Art student’s imagination runs wild

Otago Polytechnic  School of Art third-year student Stephanie Cossens  shows off the collection...
Otago Polytechnic School of Art third-year student Stephanie Cossens shows off the collection of animal busts she made for her final-year visual arts project. Photo: Gerard O'Brien.
A sudden downpour did not prevent five "wild animals"  stampeding down Dunedin’s main street yesterday.

Lunchtime passers-by stopped in their tracks, some with mouths open and cameras out, as the giant heads of a bear, rhino, walrus, gorilla and shark raced by.

Hiding beneath the towering  furry creations of Stephanie Cossens, an Otago Polytechnic School of Art student, were five female volunteers.

Miss Cossens said the furry procession aimed to make a statement about bringing the plight of women and animals to the cityscape.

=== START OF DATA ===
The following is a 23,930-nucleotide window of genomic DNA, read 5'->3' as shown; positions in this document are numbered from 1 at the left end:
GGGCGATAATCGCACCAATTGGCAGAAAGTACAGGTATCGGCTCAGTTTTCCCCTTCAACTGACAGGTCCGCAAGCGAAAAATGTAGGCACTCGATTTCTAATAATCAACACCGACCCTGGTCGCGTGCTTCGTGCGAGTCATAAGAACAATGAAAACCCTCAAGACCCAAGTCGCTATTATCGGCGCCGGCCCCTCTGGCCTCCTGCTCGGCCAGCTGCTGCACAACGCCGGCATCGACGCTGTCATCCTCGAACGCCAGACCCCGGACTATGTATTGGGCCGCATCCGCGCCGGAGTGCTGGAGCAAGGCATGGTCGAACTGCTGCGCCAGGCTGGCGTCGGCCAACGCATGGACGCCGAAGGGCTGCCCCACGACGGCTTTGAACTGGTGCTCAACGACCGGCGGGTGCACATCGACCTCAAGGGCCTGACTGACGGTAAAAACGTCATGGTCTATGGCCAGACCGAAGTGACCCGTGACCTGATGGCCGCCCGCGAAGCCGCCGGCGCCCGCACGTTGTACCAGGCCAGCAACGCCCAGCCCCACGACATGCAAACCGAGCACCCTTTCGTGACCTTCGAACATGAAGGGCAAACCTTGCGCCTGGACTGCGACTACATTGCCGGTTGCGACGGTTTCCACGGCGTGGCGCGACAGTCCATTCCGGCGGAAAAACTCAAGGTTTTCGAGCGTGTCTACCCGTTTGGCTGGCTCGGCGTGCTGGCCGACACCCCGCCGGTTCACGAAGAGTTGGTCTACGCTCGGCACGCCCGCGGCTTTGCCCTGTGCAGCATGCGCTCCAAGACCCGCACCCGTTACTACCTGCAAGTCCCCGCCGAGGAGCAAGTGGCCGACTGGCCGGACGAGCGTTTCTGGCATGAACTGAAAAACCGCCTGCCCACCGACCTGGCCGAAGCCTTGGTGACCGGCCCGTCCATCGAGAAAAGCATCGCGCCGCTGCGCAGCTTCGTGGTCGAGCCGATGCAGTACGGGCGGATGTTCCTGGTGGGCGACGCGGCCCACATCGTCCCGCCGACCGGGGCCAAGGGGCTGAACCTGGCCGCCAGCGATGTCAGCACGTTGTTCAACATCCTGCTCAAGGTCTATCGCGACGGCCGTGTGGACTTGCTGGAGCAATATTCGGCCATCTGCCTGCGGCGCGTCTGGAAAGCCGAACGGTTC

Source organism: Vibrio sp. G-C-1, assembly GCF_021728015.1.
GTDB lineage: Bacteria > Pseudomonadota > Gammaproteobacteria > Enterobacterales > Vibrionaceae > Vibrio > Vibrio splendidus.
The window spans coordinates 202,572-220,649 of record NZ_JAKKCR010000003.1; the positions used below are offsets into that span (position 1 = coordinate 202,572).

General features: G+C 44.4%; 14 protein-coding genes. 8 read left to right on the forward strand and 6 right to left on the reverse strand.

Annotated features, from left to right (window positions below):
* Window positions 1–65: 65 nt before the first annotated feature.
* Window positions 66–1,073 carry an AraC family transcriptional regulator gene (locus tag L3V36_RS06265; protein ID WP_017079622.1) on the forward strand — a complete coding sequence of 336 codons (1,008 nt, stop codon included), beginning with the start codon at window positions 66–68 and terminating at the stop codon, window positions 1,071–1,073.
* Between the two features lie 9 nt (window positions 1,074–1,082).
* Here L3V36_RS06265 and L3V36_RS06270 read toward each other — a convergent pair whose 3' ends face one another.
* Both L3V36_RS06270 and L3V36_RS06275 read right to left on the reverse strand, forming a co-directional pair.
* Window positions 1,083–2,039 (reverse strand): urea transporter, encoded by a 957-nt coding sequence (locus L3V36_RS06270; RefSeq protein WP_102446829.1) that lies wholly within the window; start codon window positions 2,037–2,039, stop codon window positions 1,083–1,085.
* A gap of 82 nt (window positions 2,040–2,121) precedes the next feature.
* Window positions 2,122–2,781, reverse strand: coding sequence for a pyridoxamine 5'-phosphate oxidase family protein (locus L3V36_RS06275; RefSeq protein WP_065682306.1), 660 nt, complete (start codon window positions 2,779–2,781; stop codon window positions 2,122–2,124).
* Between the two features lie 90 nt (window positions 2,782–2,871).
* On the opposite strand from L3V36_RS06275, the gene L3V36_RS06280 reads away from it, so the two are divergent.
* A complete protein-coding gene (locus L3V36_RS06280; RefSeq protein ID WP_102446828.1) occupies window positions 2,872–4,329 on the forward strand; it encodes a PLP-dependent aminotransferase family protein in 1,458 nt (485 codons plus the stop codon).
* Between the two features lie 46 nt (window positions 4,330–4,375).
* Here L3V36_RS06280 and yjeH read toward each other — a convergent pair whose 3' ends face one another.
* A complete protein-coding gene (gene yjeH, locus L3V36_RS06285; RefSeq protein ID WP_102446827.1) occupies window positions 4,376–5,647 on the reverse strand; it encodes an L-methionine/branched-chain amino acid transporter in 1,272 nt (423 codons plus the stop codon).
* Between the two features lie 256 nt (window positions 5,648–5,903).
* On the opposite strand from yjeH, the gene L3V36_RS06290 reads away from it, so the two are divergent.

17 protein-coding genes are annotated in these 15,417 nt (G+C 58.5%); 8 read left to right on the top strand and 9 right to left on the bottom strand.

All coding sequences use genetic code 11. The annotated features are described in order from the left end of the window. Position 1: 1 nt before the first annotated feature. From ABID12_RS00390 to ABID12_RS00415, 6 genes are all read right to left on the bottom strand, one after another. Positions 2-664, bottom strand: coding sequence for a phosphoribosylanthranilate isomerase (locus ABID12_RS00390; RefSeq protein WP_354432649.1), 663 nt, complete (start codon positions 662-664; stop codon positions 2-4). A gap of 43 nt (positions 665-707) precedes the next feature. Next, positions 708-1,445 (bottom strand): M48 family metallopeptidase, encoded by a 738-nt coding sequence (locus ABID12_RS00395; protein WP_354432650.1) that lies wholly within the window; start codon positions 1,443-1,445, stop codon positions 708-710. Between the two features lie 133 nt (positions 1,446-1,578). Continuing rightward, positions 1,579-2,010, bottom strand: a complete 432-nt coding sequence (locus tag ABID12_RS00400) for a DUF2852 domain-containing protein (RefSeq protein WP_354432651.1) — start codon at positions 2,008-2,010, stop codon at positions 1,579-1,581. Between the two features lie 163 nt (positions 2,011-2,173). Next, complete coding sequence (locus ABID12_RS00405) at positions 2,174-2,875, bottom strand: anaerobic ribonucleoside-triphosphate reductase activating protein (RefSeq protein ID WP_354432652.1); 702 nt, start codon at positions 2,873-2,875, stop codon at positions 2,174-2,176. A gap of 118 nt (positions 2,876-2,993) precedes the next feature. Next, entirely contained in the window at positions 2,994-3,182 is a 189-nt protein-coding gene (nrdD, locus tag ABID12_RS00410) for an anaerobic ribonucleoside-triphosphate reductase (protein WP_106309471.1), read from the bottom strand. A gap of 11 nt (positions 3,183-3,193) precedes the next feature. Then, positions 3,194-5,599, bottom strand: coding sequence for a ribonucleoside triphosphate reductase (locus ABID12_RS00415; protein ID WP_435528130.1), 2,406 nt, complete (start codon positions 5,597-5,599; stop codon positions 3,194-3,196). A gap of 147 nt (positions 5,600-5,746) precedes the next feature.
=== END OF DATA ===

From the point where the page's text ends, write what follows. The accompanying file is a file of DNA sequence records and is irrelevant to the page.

"I chose a group of five women to don the suits as a way to start a conversation about the need for visibility for women in society and animals as well, being as we are in the sixth mass extinction of species."

The soft, 12kg sculptures, made from chicken wire, newspaper, pillow foam and a layer of acrylic fur, each  took from three to eight weeks  to make and were the final project for the bachelor of visual arts honours student.

Many people wanted to touch the  heads, Miss Cossens said.

Rata Scott von Tippelskirch, who donned the walrus head, said it was cosy.

"It simultaneously felt like being hugged and giving a piggyback to an endangered species."

The public would have the opportunity to have another close encounter with the creatures when they went on display in the Otago Polytechnic School of Art SITE exhibition from November 19-23.

After the show, she intended to fly the menagerie to Wellington, where she would live  after graduating, Miss Cossens said.

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